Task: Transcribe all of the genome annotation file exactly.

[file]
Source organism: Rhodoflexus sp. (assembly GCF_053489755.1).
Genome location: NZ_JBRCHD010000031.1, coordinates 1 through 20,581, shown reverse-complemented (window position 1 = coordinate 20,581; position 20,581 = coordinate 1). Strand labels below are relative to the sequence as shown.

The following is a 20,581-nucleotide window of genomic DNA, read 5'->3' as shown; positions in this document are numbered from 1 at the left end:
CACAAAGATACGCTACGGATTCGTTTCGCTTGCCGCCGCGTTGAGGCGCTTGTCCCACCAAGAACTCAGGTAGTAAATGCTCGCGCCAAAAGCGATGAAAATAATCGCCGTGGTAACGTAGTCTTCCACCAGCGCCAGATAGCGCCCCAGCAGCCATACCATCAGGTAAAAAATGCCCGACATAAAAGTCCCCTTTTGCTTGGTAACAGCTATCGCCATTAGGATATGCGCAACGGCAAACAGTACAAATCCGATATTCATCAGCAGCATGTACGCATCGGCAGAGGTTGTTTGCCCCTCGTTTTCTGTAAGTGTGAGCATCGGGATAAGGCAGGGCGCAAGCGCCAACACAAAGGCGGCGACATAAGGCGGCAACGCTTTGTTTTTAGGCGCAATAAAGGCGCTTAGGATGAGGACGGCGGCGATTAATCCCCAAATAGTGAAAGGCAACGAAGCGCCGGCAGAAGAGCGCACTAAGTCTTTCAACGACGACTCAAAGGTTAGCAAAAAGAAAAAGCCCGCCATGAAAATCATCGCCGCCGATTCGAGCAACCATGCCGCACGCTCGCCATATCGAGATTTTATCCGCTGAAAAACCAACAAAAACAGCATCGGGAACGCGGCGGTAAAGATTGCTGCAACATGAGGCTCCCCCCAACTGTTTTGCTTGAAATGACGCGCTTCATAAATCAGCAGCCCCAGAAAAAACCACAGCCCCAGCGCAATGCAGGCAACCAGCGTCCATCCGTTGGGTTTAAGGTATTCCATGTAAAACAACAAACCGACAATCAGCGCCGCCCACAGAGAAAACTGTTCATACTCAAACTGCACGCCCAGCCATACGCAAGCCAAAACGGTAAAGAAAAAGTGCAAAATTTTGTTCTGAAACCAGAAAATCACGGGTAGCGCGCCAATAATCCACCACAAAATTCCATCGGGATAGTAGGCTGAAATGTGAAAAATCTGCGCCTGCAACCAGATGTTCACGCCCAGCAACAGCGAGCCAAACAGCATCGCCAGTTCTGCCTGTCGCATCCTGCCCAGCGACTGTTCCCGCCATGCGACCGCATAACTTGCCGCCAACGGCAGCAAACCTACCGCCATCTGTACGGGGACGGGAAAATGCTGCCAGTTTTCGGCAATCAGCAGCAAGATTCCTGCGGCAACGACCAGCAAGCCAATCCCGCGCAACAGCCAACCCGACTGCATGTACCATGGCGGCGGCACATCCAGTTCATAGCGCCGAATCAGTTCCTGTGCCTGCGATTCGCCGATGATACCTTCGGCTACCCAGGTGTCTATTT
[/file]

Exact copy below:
Source organism: Rhodoflexus sp. (assembly GCF_053489755.1).
Genome location: NZ_JBRCHD010000031.1, coordinates 1 through 20,581, shown reverse-complemented (window position 1 = coordinate 20,581; position 20,581 = coordinate 1). Strand labels below are relative to the sequence as shown.

The following is a 20,581-nucleotide window of genomic DNA, read 5'->3' as shown; positions in this document are numbered from 1 at the left end:
CACAAAGATACGCTACGGATTCGTTTCGCTTGCCGCCGCGTTGAGGCGCTTGTCCCACCAAGAACTCAGGTAGTAAATGCTCGCGCCAAAAGCGATGAAAATAATCGCCGTGGTAACGTAGTCTTCCACCAGCGCCAGATAGCGCCCCAGCAGCCATACCATCAGGTAAAAAATGCCCGACATAAAAGTCCCCTTTTGCTTGGTAACAGCTATCGCCATTAGGATATGCGCAACGGCAAACAGTACAAATCCGATATTCATCAGCAGCATGTACGCATCGGCAGAGGTTGTTTGCCCCTCGTTTTCTGTAAGTGTGAGCATCGGGATAAGGCAGGGCGCAAGCGCCAACACAAAGGCGGCGACATAAGGCGGCAACGCTTTGTTTTTAGGCGCAATAAAGGCGCTTAGGATGAGGACGGCGGCGATTAATCCCCAAATAGTGAAAGGCAACGAAGCGCCGGCAGAAGAGCGCACTAAGTCTTTCAACGACGACTCAAAGGTTAGCAAAAAGAAAAAGCCCGCCATGAAAATCATCGCCGCCGATTCGAGCAACCATGCCGCACGCTCGCCATATCGAGATTTTATCCGCTGAAAAACCAACAAAAACAGCATCGGGAACGCGGCGGTAAAGATTGCTGCAACATGAGGCTCCCCCCAACTGTTTTGCTTGAAATGACGCGCTTCATAAATCAGCAGCCCCAGAAAAAACCACAGCCCCAGCGCAATGCAGGCAACCAGCGTCCATCCGTTGGGTTTAAGGTATTCCATGTAAAACAACAAACCGACAATCAGCGCCGCCCACAGAGAAAACTGTTCATACTCAAACTGCACGCCCAGCCATACGCAAGCCAAAACGGTAAAGAAAAAGTGCAAAATTTTGTTCTGAAACCAGAAAATCACGGGTAGCGCGCCAATAATCCACCACAAAATTCCATCGGGATAGTAGGCTGAAATGTGAAAAATCTGCGCCTGCAACCAGATGTTCACGCCCAGCAACAGCGAGCCAAACAGCATCGCCAGTTCTGCCTGTCGCATCCTGCCCAGCGACTGTTCCCGCCATGCGACCGCATAACTTGCCGCCAACGGCAGCAAACCTACCGCCATCTGTACGGGGACGGGAAAATGCTGCCAGTTTTCGGCAATCAGCAGCAAGATTCCTGCGGCAACGACCAGCAAGCCAATCCCGCGCAACAGCCAACCCGACTGCATGTACCATGGCGGCGGCACATCCAGTTCATAGCGCCGAATCAGTTCCTGTGCCTGCGATTCGCCGATGATACCTTCGGCTACCCAGGTGTCTATTT